Are Suits Now Unsuitable For Job Interviews?
Tuesday, September 10, 2019 12:00:00 PM
While casual dress codes are gaining ground, some employers expect more polish when meeting with job applicants, new research from global staffing firm Accountemps shows. In a survey of senior managers, 33 per cent of respondents said candidates should always wear a formal suit when interviewing for a job; a similar percentage (37 per cent) felt proper interview attire depends on the position or department at the company.
Almost all respondents agreed that how someone dresses is important during the job interview: 40 per cent reported it's very important, and 49 per cent said it's at least somewhat important. Not surprisingly, the research also shows recommended job interview attire varies by industry: suits are more often preferred in finance, insurance and real estate (44 per cent) than construction (21 per cent) or retail (23 per cent).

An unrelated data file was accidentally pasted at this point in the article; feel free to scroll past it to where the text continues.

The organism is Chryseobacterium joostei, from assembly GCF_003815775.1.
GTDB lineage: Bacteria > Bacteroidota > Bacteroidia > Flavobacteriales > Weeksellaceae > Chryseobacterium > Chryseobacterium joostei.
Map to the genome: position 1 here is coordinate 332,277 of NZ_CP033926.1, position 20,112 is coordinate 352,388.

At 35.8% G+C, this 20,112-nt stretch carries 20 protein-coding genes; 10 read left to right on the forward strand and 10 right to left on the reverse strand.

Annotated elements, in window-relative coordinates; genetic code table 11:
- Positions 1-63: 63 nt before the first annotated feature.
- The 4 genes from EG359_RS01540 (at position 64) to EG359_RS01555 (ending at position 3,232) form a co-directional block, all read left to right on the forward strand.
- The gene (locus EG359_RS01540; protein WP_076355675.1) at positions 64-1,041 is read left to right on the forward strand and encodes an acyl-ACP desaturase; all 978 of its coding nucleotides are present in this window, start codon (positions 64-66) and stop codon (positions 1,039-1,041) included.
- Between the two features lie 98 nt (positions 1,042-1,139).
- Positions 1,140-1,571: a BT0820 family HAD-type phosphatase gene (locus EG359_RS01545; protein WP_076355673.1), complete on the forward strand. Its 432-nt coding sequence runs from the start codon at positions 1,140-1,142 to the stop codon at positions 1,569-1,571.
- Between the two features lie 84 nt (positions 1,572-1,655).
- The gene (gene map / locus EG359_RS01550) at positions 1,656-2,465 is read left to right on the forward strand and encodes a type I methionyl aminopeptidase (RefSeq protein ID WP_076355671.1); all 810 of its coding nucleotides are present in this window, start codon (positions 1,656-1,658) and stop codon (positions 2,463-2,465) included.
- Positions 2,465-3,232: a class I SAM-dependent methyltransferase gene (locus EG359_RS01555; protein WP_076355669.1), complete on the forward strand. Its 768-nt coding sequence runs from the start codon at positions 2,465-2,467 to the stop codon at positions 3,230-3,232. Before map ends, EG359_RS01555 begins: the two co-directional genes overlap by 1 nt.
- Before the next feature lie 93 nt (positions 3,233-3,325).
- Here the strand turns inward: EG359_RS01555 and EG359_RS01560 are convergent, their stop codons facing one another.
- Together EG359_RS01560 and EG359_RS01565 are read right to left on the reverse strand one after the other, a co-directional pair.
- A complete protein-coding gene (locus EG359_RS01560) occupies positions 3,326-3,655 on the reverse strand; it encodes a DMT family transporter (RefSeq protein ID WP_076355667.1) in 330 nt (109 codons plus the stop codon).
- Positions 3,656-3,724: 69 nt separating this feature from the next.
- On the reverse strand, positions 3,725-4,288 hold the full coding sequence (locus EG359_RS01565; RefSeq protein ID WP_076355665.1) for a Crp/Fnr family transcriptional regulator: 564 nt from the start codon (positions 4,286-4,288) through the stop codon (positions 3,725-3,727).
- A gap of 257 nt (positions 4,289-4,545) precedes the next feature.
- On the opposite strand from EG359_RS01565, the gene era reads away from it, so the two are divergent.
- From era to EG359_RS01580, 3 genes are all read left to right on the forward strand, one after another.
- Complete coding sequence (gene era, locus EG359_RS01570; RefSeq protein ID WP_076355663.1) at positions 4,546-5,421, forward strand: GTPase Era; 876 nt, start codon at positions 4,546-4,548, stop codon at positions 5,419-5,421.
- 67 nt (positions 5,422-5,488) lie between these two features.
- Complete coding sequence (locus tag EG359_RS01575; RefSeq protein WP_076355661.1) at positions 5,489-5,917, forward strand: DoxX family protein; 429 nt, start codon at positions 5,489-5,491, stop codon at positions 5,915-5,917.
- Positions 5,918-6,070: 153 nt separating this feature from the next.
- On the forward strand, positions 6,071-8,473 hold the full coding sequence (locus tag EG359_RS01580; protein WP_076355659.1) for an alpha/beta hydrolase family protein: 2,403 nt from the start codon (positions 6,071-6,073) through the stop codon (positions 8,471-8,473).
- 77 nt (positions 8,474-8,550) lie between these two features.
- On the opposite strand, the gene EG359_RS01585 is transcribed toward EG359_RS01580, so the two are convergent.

"When it comes to a job interview, the old adage 'dress for the job you want' should still apply," said Koula Vasilopoulos, district president for Accountemps, a division of Robert Half. "Use your interview attire as an opportunity to demonstrate that you've done your research on the corporate environment and are serious about the role. A polished outfit that aligns with the company's culture will help to distinguish you as professional, capable and a positive fit with the organization."
"Look at the company website, ask your professional network or seek advice from local recruiters to gauge your clothing choices prior to the interview," added Vasilopoulos. "Confidence is tangible. The better you feel about how you look going into the meeting, the better the impression you'll leave on a potential employer."
Vasilopoulos noted, "Hiring managers may want to eliminate any uncertainty leading into the interview by letting candidates know the suggested attire ahead of time. This way, the focus remains on having an engaging and effective meeting where all parties can assess if there's a good match between the applicant, the role and the company."